Tony Stewart faces tense days ahead as grand jury considers possible indictment

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Dan Wetzel
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Placing a case in front of a grand jury has been criticized as a completely one-sided and self-fulfilling process.

So much so that Solomon Wachtler, a former chief judge of the New York Court of Appeals, once claimed that should a district attorney so choose, he could get a grand jury "to indict a ham sandwich."

This is how the potential legal case of NASCAR driver Tony Stewart got both unpredictable and very real Tuesday.

Tony Stewart reads a statement during his return to the track in August. (AP)
Tony Stewart reads a statement during his return to the track in August. (AP)

Stewart, 43, fatally struck and killed another driver, Kevin Ward Jr., at a minor league dirt track in Ontario County, N.Y., in early August. Since then a quiet, and presumably exhaustive, Sherriff's Department investigation into the incident yielded little news as Stewart eventually returned to racing on the major Sprint Cup circuit.

The investigation ended recently and local district attorney Michael Tantillo decided to put the case in front of a sitting grand jury to determine if Stewart should be charged. There is no timetable for when it will begin.

"Upon my review of all of the information contained in the entire investigation, I have made the determination that it would be appropriate to submit the evidence to a grand jury, for their determination as to what action should be taken in this matter," Tantillo said in a statement.

What comes next is anyone's guess but that uncertainty has to weigh over Stewart, who no doubt hoped authorities would decline to press any charges and view the incident as he has repeatedly described it: an accident.

[Related: Grand jury options explained]

Tantillo may push hard for an indictment. Or he may just wish to place responsibility for making that call onto the grand jury. Or he could be just covering himself politically. With a fatality involved, it isn't unexpected that the case was pushed to the fullest, according to a local defense attorney contacted by Yahoo Sports.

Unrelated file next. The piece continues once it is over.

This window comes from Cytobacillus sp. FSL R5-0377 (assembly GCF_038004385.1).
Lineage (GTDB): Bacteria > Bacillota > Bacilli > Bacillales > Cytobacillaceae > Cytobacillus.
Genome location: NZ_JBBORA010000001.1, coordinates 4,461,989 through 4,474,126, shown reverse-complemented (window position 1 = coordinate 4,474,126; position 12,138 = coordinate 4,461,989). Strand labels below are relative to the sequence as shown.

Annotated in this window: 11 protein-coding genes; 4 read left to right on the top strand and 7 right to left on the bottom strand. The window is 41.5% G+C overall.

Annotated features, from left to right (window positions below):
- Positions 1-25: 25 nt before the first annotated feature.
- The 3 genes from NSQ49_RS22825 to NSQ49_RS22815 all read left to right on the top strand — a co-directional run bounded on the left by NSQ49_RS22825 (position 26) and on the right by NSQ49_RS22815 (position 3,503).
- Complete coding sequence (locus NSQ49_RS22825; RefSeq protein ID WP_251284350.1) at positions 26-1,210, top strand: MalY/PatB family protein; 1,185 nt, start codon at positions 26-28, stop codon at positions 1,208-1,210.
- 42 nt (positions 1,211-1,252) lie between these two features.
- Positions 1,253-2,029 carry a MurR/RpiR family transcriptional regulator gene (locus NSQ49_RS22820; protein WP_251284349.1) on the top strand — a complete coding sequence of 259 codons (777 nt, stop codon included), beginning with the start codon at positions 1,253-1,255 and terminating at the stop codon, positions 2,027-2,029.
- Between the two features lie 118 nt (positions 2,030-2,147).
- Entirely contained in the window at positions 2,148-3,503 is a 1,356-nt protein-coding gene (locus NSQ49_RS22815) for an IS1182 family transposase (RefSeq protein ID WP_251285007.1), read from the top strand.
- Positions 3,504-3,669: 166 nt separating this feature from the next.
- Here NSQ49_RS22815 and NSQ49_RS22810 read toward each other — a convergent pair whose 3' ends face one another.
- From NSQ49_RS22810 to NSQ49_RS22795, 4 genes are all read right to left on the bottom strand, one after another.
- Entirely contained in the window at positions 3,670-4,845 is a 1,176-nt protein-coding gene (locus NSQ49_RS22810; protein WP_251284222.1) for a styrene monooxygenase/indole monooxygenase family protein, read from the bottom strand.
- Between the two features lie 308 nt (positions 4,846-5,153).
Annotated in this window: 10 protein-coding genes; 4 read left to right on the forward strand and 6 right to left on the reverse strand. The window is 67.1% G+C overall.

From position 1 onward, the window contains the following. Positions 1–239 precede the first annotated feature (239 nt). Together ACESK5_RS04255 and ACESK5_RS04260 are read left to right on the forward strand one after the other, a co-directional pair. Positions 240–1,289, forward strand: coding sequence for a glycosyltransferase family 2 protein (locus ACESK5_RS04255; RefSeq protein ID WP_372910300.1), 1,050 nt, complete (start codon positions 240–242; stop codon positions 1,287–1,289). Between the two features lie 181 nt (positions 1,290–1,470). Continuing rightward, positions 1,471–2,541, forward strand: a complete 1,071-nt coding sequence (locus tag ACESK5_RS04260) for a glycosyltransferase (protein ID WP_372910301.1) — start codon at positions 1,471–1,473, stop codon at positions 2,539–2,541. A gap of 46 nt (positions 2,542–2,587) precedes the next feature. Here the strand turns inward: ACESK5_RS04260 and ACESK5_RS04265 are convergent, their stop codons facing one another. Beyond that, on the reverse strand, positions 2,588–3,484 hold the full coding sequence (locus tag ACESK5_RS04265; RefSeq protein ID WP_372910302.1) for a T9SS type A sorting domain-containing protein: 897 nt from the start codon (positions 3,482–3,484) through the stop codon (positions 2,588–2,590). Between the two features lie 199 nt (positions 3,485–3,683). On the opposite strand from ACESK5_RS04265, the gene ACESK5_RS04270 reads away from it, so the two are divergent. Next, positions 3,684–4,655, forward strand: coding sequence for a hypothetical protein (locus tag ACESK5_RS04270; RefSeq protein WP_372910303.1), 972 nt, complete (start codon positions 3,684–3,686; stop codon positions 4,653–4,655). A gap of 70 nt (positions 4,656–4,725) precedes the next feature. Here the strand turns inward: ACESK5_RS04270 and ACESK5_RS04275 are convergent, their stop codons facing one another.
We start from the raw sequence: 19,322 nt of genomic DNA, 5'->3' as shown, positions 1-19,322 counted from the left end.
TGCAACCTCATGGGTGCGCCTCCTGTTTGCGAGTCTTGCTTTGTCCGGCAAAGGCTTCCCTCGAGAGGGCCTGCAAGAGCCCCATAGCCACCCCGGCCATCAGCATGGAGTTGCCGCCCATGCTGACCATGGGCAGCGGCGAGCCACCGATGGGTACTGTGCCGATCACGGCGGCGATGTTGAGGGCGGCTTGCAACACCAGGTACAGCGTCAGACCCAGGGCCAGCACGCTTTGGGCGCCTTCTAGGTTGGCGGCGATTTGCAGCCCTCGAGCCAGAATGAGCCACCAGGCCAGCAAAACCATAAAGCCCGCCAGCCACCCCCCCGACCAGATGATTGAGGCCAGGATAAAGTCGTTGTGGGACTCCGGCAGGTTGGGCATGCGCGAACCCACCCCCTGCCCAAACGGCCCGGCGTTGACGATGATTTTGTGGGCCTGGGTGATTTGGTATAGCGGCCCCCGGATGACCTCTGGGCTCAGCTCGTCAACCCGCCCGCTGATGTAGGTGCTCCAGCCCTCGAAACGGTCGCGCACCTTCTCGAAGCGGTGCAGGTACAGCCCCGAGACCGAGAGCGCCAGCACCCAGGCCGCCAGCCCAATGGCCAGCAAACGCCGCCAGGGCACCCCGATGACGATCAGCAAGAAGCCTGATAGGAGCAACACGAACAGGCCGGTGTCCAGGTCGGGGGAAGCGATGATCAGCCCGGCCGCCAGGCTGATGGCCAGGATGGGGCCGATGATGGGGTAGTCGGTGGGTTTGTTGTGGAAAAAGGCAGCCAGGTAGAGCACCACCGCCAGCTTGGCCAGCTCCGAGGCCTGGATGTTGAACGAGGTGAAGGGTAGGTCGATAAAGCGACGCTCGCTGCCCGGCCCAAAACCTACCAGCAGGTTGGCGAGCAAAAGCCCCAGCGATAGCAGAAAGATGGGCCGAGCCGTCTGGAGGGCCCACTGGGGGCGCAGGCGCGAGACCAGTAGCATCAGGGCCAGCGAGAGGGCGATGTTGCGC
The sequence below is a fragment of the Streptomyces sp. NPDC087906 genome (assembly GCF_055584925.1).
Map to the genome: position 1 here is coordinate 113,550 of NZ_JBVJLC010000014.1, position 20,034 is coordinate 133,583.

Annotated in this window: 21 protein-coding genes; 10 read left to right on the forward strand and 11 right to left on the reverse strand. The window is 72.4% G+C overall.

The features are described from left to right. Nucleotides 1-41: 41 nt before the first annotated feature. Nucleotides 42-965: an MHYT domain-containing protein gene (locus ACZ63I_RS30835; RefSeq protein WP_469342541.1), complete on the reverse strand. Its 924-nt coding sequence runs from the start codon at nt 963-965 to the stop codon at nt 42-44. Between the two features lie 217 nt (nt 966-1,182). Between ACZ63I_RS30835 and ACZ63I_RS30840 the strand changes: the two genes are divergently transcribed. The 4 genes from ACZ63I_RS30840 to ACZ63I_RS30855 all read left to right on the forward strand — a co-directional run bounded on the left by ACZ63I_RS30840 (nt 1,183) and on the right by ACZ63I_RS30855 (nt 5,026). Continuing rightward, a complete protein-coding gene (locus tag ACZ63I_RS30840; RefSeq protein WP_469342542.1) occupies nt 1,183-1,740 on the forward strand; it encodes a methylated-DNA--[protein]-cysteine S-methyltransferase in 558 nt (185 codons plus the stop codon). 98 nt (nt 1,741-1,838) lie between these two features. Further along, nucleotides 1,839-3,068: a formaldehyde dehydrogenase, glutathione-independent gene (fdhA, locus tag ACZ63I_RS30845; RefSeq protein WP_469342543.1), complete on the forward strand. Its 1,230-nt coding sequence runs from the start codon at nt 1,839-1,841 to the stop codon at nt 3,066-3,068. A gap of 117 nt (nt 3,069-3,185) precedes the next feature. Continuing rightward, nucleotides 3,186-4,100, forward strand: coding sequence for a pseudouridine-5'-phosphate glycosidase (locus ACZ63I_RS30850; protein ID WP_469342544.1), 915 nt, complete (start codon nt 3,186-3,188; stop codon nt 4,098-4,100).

"It's not overly surprising," attorney Donald G. Rehkopf, whose practice is 20 miles from Canandaigua Motorsports Park where the incident took place, told Yahoo Sports' Jay Busbee. "If somebody is dead, people are going to want to evaluate it a lot more closely."

There's no telling the motivation of the prosecutor.

Nor what the grand jury might do.

The case will go in front of a 23-person group, with no judge present and the assistant district attorney serving as legal adviser to the grand jury, according to the New York process. Only 12 members need to agree, according to court documents, that "evidence is legally sufficient and that it provides reasonable cause to believe that the defendant has committed the crime" for an indictment to be handed down.

Kevin Ward Jr. (AP)
Kevin Ward Jr. (AP)

Stewart could be charged with any number of felonies, from homicide to negligent homicide to something lighter such as manslaughter in the second degree.

The most difficult part of the case has always been judging Stewart’s intent after he and Ward got into it during the dirt track race. Ward, feeling that Stewart had wrecked him, climbed out of his car during a yellow flag caution to confront (at least verbally) Stewart. It was then that Stewart’s car clipped Ward and sent him flying to his death.

Stewart has repeatedly denied trying to hit Ward on purpose and is said to have cooperated fully with authorities during the investigation. The case is complicated, with powerful machines roaring around the track and Ward out of his vehicle trying to get Stewart's attention – all in nighttime conditions.

Even with what the local sheriff has described as a "forensic video enhancement," convincing a jury of Stewart's intent with such high stakes seems challenging, perhaps too challenging for a district attorney to bother attempting.

However, second-degree manslaughter could come if there is a belief that Stewart's actions were considered reckless enough to cause the death. A grand jury that doesn't have to actually try the case may be more likely to hand down an indictment and essentially tell the prosecutor's office to go and give it a go.

That charge alone carries a maximum of 15 years in prison.

"I respect the time and effort spent by both the Ontario County District Attorney and the Sheriff's Office in investigating this tragic accident," Stewart said in a statement. "I look forward to this process being completed, and I will continue to provide my full cooperation."

There isn’t much else Stewart could say. Make no mistake, this was not a course that the driver could have favored.

"When the presentation has been completed and a determination has been made, I will advise the public and the media at that time of the results," Tantillo said.

If it's as easy to gain a grand jury indictment as the old saying goes, these are tense, tense days for Tony Stewart.